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Aware’s national survey reveals continued high rates of depression and anxiety

Second annual survey indicates that little has changed, with more than half reporting depression and 4 in 10 experiencing anxiety

Day-to-day lives of adults experiencing moderate depression significantly impacted

  • 1 in 4 adults are living with a chronic illness, and are most likely to experience moderate depression
  • 3 in 5 say anxiety makes work and attending to responsibilities difficult
  • Stigma still an issue – half cited shame and fear of judgement for delay in accessing supports
  • Financial worries impacting on mental health of 56 per cent
  • Narrow understanding of depression symptoms
  • 1 in 10 under 25 believe they are currently experiencing depression

Aware, the national mental health organisation today announced the findings from its second annual national survey looking at the public’s experience and perception of depression and anxiety. With results broadly in line with the 2023 findings, the survey emphasises the ongoing prevalence of depression and anxiety and their impact on individuals and communities throughout Ireland. The online survey was conducted by Amárach Research with a nationally representative sample of 1,200 adults in April 2024.

Narrow understanding of range of symptoms

Despite 3 in 4 respondents (72 per cent) claiming good awareness of depression, when asked to list the main symptoms, the majority only referenced symptoms directly linked to mood such as feeling low or sad, loss of interest and low energy. Awareness of physical symptoms and those linked to overall wellbeing was limited – not one respondent mentioned physical aches and pains, only 13 per cent referenced changes in sleeping patterns and merely 8 per cent cited suicidal thoughts and low self-esteem.

Irish adults reporting high rates of depression and anxiety

1 in 5 respondents stated an official diagnosis of depression (21 per cent versus 24 per cent in 2023), with more than half (53 per cent) reporting what they believe was an experience of depression over their lifetime. Females and those aged 35-54 are most likely to have received a diagnosis. 1 in 10 respondents under 25 have not been diagnosed but believe they are currently experiencing depression.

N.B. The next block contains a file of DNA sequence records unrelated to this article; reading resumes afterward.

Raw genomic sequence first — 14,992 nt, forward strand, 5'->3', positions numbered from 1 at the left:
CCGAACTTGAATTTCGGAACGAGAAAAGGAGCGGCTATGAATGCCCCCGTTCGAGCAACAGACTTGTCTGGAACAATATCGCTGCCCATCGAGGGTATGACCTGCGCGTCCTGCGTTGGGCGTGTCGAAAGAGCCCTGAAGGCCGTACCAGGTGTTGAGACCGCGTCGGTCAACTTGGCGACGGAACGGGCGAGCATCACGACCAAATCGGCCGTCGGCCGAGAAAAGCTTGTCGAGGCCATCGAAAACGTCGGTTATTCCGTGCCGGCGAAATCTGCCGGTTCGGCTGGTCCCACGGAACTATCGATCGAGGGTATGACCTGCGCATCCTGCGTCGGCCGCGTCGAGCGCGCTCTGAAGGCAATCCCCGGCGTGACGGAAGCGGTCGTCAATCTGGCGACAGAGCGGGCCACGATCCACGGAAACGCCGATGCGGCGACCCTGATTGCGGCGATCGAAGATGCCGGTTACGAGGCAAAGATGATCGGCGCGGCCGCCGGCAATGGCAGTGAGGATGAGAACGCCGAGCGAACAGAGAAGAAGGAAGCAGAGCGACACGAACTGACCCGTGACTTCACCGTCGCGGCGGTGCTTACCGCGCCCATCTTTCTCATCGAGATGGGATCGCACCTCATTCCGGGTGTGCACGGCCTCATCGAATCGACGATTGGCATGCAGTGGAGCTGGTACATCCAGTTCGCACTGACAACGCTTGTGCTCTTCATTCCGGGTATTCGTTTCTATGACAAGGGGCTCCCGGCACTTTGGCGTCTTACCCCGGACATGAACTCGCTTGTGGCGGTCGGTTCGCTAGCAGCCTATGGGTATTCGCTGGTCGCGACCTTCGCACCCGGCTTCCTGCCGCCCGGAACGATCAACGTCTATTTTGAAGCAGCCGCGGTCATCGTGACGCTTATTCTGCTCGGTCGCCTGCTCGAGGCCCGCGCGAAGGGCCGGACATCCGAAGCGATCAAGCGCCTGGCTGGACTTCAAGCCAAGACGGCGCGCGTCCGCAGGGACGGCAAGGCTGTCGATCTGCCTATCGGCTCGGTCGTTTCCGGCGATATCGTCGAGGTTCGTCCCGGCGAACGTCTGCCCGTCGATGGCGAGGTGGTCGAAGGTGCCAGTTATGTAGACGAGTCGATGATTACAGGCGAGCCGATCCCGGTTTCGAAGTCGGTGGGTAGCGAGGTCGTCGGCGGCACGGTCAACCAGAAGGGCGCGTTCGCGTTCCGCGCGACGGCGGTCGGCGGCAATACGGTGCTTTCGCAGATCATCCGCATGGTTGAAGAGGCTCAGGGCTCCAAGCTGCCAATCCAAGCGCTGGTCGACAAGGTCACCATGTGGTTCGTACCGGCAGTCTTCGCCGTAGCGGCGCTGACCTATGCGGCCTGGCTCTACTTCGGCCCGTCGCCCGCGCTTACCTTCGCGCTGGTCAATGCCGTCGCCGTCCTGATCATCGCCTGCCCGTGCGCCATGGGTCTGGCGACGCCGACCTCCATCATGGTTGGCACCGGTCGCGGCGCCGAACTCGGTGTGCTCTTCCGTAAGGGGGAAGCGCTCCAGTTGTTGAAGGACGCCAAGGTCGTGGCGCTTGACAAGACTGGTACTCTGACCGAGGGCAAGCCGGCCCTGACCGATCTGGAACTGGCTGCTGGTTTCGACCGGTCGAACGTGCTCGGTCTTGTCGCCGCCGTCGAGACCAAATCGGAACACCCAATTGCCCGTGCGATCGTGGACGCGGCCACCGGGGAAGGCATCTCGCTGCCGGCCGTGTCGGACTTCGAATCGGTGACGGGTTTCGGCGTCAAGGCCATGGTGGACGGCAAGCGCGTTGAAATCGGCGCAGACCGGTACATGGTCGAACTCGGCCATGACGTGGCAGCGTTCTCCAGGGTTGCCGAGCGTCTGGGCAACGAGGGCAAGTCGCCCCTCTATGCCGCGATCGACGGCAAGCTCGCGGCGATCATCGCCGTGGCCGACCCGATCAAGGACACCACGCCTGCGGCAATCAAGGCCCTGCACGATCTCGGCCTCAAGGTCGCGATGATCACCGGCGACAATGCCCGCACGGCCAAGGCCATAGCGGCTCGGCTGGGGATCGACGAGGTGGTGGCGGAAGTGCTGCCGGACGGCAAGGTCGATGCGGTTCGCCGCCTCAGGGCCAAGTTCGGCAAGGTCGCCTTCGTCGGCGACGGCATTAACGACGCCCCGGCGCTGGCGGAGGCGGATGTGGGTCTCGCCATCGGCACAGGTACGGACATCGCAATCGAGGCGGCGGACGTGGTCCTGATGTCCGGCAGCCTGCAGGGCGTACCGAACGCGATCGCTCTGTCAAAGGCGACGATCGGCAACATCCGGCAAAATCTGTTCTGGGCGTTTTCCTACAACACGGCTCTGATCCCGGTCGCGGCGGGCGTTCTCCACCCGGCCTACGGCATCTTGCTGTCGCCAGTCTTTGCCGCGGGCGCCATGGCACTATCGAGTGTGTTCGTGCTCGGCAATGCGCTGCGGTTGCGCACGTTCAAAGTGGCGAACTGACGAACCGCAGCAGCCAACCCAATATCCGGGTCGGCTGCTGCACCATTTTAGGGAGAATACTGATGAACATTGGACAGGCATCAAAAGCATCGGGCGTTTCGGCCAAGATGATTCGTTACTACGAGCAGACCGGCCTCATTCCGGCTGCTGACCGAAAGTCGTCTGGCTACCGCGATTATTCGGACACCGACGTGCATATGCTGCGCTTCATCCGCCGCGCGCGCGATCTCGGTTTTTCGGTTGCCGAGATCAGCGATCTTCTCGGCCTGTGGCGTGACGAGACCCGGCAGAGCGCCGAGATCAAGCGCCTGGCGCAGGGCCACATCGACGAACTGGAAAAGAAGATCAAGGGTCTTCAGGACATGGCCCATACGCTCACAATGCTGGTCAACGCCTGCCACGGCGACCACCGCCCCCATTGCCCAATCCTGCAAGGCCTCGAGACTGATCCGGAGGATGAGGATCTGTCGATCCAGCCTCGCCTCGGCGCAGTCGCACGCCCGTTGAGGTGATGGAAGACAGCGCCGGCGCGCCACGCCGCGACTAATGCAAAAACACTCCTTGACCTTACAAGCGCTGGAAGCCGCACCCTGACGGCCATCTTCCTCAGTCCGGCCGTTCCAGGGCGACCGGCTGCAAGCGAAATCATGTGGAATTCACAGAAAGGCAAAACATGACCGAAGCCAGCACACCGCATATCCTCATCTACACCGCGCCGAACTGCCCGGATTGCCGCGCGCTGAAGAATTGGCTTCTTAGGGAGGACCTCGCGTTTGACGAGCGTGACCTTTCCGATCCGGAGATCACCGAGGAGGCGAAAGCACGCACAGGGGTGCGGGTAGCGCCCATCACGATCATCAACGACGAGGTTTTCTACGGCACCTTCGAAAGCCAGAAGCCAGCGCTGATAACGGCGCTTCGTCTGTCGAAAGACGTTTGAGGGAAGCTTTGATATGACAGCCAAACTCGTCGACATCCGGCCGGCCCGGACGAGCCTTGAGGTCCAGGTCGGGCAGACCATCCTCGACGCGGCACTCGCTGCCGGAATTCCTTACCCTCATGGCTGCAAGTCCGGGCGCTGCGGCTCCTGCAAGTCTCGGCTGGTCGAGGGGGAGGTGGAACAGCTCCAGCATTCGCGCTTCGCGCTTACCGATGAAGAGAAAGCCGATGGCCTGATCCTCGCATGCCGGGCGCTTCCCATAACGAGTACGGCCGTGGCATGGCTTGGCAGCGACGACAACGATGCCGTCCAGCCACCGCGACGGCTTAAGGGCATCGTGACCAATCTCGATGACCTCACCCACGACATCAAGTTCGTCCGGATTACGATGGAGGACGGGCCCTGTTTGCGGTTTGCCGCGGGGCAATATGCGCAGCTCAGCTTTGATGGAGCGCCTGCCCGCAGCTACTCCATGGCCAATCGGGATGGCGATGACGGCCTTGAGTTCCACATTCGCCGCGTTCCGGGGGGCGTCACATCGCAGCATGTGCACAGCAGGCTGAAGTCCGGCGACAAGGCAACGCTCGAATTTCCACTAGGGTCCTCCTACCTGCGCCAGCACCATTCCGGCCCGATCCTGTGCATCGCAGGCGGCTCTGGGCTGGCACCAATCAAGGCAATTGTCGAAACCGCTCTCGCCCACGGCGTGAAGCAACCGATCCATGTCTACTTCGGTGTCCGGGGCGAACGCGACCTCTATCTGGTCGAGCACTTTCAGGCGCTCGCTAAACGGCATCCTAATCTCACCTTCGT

12 per cent of those surveyed scored within the range for moderate levels of depression at the time of completing the survey (via clinical assessment tool, the PHQ-2). Moderate depression was most prevalent amongst those with a chronic illness (18 per cent) and C2DEs – skilled, semi-skilled and unskilled manual workers, casual workers, pensioners and the unemployed (16 per cent). Nearly two-thirds (62 per cent) of those with moderate depression say that their mood is so low, they can’t function most days.

Considering all respondents who reported a lifetime experience of depression, the impact of low mood on day-to-day life was varied. A majority (59 per cent) say they can live their lives as normal, but two thirds say that it can make work and other responsibilities difficult (66 per cent versus 60 per cent in 2023). 3 in 10 (29 per cent) are significantly affected, saying that most days their mood is so low they can’t function.

Anxiety rates also continue to be high, with 17 per cent citing a diagnosis of anxiety disorder, increasing to 1 in 4 (25 per cent) for those aged 25-34. A further 8 per cent believe they have an undiagnosed anxiety disorder and 17 per cent say they experience anxiety frequently. The condition is most prevalent amongst those aged 18-34 and appears to reduce with age, impacting on only 30 percent of over 55s.

In terms of impact on daily life, 27 per cent say that most days their anxiety is so bad they can’t function, up from 1 in 5 (20 per cent) in 2023. 3 in 5 (60 per cent) say their anxiety makes going to work and attending to responsibilities difficult, a significant increase from 45 per cent in 2023. Those with moderate depression are more likely to be impacted by anxiety (79 percent versus 60 percent of total sample), those aged 25-34 and C2DEs.

Commenting on the results, Dr Susan Brannick, Clinical Director at Aware said: “Our results show that not only do depression and anxiety remain a problem for many people, but for those experiencing more severe difficulties, they can have a significant impact on daily life. It’s striking that those living with a chronic illness are experiencing higher rates of depression. This highlights the need for responsive and timely mental health supports and services across general health settings for those living with a chronic illness.”